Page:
Now showing items 1-5 of 5
Early primary succession on Mount St. Helens: impact of insect herbivores on colonizing lupines
Lupinus lepidus var. lobbii, the earliest plant colonist of primary successional habitats at Mount St. Helens, can dramatically influence successional rates and ecosystem development through N fixation and other facilitative ...
When can herbivores reverse the spread of an invading plant? A test case from Mount St. Helens
(American Naturalist, 2005)
Here we study the spatial dynamics of a coinvading consumerresource pair. We present a theoretical treatment with extensive empirical data from a longstudied field system in which native herbivorous insects attack a ...
After the disaster: The hydrogeomorphic, ecological, and biological responses to the 1980 eruption of Mount St. Helens, Washington
(Geological Society of America, 2009)
The 1980 eruption of Mount St. Helens caused instantaneous landscape disturbance on a grand scale. On 18 May 1980, an ensemble of volcanic processes, including a debris avalanche, a directed pyroclastic density current, ...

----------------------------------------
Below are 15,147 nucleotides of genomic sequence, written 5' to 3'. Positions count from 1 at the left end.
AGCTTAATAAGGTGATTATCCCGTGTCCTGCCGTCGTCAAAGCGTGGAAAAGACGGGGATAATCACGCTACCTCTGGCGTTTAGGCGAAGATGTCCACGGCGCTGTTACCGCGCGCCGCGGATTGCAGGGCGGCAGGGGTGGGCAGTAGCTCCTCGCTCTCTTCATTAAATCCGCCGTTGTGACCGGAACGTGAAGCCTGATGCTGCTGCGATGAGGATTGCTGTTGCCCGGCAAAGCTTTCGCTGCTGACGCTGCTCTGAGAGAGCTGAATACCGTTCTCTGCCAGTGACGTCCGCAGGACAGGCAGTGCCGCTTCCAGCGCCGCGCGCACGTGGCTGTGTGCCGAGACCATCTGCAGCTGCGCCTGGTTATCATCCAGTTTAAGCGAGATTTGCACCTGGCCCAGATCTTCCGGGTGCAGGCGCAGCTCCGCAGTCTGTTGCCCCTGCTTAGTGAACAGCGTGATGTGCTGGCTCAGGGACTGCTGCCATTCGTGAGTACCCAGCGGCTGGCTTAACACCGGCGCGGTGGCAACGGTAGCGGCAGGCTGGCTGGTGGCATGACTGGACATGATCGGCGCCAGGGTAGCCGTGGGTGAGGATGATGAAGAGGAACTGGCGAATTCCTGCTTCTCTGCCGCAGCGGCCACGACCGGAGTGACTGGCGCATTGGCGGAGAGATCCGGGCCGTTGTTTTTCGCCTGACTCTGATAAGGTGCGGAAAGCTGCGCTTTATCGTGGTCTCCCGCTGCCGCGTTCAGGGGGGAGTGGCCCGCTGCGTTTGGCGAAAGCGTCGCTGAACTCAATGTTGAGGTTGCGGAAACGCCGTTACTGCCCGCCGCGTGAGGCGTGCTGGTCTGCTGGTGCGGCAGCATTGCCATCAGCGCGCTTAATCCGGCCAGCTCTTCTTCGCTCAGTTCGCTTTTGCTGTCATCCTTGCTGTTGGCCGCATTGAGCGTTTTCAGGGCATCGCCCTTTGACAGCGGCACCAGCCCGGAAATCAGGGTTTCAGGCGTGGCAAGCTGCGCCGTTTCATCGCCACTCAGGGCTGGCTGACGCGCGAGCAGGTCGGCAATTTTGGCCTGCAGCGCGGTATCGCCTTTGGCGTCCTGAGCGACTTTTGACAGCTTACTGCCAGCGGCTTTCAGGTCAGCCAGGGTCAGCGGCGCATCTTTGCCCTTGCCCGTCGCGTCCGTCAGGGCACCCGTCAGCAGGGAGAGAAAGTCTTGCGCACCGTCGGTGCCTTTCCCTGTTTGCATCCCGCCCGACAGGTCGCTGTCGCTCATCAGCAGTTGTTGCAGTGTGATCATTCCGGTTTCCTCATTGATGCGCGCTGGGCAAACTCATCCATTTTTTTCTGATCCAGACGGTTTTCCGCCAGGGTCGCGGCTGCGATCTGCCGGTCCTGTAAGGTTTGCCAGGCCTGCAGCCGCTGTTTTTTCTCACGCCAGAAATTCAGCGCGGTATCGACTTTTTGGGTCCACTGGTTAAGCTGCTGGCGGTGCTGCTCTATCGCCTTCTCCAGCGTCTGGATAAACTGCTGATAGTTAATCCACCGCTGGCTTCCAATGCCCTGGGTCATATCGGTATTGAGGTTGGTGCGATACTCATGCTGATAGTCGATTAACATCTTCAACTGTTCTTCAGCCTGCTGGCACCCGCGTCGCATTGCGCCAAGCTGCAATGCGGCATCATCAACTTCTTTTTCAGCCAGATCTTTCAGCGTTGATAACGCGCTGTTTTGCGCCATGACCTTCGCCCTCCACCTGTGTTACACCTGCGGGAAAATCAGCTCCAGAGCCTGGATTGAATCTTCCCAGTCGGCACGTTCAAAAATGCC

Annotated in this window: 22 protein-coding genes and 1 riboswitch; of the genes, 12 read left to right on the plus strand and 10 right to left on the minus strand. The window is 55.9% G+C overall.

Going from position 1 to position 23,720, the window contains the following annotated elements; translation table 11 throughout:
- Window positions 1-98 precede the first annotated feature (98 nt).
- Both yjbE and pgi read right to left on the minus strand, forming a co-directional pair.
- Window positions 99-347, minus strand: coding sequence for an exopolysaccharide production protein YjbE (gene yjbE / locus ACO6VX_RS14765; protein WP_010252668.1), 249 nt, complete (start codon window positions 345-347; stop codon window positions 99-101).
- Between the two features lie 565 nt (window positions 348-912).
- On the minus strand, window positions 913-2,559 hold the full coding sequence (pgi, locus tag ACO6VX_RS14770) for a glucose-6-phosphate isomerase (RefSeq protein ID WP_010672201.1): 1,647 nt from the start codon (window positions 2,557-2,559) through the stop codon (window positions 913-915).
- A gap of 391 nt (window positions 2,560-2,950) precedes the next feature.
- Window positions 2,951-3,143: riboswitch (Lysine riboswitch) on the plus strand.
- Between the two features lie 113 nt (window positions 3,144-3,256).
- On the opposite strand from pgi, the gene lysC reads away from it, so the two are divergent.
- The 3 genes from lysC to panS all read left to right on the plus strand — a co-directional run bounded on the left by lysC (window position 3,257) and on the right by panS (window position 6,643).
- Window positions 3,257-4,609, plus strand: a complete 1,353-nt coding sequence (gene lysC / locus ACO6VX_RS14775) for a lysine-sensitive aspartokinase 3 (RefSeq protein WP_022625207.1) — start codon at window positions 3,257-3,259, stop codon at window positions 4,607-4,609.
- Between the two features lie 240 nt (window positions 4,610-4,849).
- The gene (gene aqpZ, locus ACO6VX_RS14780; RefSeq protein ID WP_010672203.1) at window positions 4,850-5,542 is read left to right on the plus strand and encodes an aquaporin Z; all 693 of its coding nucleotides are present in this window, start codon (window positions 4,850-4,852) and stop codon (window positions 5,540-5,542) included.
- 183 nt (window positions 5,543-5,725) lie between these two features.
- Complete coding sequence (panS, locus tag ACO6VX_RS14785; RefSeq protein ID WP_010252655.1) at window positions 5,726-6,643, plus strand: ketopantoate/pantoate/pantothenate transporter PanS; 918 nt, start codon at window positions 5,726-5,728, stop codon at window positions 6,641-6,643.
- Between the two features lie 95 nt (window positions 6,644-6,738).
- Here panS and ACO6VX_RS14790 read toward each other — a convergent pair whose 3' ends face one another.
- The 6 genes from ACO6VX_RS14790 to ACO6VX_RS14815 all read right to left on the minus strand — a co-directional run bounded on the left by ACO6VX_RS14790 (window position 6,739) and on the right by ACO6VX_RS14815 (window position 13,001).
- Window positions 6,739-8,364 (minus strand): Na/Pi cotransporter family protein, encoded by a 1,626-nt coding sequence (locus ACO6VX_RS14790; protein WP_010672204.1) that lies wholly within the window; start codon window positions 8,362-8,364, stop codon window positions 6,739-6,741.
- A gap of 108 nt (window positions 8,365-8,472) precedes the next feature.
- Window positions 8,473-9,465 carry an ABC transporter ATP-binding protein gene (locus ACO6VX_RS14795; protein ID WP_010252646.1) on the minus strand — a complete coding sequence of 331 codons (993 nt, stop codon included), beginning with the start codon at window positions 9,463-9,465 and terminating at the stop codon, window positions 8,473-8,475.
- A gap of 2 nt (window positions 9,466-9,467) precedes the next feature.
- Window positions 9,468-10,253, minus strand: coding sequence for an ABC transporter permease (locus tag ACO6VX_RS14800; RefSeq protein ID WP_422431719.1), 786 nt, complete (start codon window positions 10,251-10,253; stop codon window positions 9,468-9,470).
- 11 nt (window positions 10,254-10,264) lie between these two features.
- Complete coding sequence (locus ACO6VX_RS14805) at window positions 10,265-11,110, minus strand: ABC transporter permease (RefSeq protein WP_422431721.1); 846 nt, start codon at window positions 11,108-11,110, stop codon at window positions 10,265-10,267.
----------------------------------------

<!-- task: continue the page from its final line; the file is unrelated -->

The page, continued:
Successional Change in Phosphorus Stoichiometry Explains the Inverse Relationship between Herbivory and Lupin Density on Mount St. Helens
(PLoS One, 2009)
The average nitrogen-to-phosphorus ratio (N?P) of insect herbivores is less than that of leaves, suggesting that P may mediate plant-insect interactions more often than appreciated. We investigated whether succession-related ...
Trophic interactions during primary succession: Herbivores slow the reinvasion of lupines on Mount St. Helens
(American Naturalist, 2000)
Lupines (Lupinus lepidus var. lobbii), the earliest plant colonists of primary successional habitats at Mount St. Helens, were expected to strongly affect successional trajectories through facilitative effects. However, ...